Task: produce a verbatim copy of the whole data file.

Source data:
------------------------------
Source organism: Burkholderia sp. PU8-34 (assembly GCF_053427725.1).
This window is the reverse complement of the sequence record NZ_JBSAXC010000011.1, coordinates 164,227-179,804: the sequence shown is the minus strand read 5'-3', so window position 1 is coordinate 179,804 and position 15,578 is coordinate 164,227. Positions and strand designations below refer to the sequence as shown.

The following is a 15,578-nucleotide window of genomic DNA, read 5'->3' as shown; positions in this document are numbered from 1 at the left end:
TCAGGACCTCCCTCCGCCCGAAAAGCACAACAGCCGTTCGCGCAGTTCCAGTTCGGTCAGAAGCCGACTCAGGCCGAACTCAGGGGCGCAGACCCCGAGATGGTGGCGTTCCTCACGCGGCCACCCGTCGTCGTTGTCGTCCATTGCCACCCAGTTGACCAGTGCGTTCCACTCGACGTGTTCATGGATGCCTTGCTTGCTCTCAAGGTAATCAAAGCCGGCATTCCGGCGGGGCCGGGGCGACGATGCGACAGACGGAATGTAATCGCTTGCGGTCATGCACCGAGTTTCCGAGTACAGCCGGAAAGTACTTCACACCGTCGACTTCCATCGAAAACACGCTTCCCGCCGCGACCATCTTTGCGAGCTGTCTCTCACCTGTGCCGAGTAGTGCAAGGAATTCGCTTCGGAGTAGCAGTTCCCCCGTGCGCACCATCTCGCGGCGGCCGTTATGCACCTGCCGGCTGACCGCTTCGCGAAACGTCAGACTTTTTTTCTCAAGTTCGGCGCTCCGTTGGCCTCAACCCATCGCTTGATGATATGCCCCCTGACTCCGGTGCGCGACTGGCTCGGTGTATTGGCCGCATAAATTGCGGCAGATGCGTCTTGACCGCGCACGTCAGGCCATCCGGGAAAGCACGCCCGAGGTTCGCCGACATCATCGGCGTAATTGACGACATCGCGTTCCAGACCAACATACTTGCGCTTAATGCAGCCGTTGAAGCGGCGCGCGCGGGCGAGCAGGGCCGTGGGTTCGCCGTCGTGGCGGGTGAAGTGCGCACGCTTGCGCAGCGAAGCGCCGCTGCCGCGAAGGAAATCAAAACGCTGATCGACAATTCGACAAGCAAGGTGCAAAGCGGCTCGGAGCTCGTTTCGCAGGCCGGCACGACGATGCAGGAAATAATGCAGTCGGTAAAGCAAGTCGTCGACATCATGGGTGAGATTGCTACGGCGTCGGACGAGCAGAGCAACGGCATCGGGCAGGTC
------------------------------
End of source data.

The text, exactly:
Source organism: Burkholderia sp. PU8-34 (assembly GCF_053427725.1).
This window is the reverse complement of the sequence record NZ_JBSAXC010000011.1, coordinates 164,227-179,804: the sequence shown is the minus strand read 5'-3', so window position 1 is coordinate 179,804 and position 15,578 is coordinate 164,227. Positions and strand designations below refer to the sequence as shown.

The following is a 15,578-nucleotide window of genomic DNA, read 5'->3' as shown; positions in this document are numbered from 1 at the left end:
TCAGGACCTCCCTCCGCCCGAAAAGCACAACAGCCGTTCGCGCAGTTCCAGTTCGGTCAGAAGCCGACTCAGGCCGAACTCAGGGGCGCAGACCCCGAGATGGTGGCGTTCCTCACGCGGCCACCCGTCGTCGTTGTCGTCCATTGCCACCCAGTTGACCAGTGCGTTCCACTCGACGTGTTCATGGATGCCTTGCTTGCTCTCAAGGTAATCAAAGCCGGCATTCCGGCGGGGCCGGGGCGACGATGCGACAGACGGAATGTAATCGCTTGCGGTCATGCACCGAGTTTCCGAGTACAGCCGGAAAGTACTTCACACCGTCGACTTCCATCGAAAACACGCTTCCCGCCGCGACCATCTTTGCGAGCTGTCTCTCACCTGTGCCGAGTAGTGCAAGGAATTCGCTTCGGAGTAGCAGTTCCCCCGTGCGCACCATCTCGCGGCGGCCGTTATGCACCTGCCGGCTGACCGCTTCGCGAAACGTCAGACTTTTTTTCTCAAGTTCGGCGCTCCGTTGGCCTCAACCCATCGCTTGATGATATGCCCCCTGACTCCGGTGCGCGACTGGCTCGGTGTATTGGCCGCATAAATTGCGGCAGATGCGTCTTGACCGCGCACGTCAGGCCATCCGGGAAAGCACGCCCGAGGTTCGCCGACATCATCGGCGTAATTGACGACATCGCGTTCCAGACCAACATACTTGCGCTTAATGCAGCCGTTGAAGCGGCGCGCGCGGGCGAGCAGGGCCGTGGGTTCGCCGTCGTGGCGGGTGAAGTGCGCACGCTTGCGCAGCGAAGCGCCGCTGCCGCGAAGGAAATCAAAACGCTGATCGACAATTCGACAAGCAAGGTGCAAAGCGGCTCGGAGCTCGTTTCGCAGGCCGGCACGACGATGCAGGAAATAATGCAGTCGGTAAAGCAAGTCGTCGACATCATGGGTGAGATTGCTACGGCGTCGGACGAGCAGAGCAACGGCATCGGGCAGGTC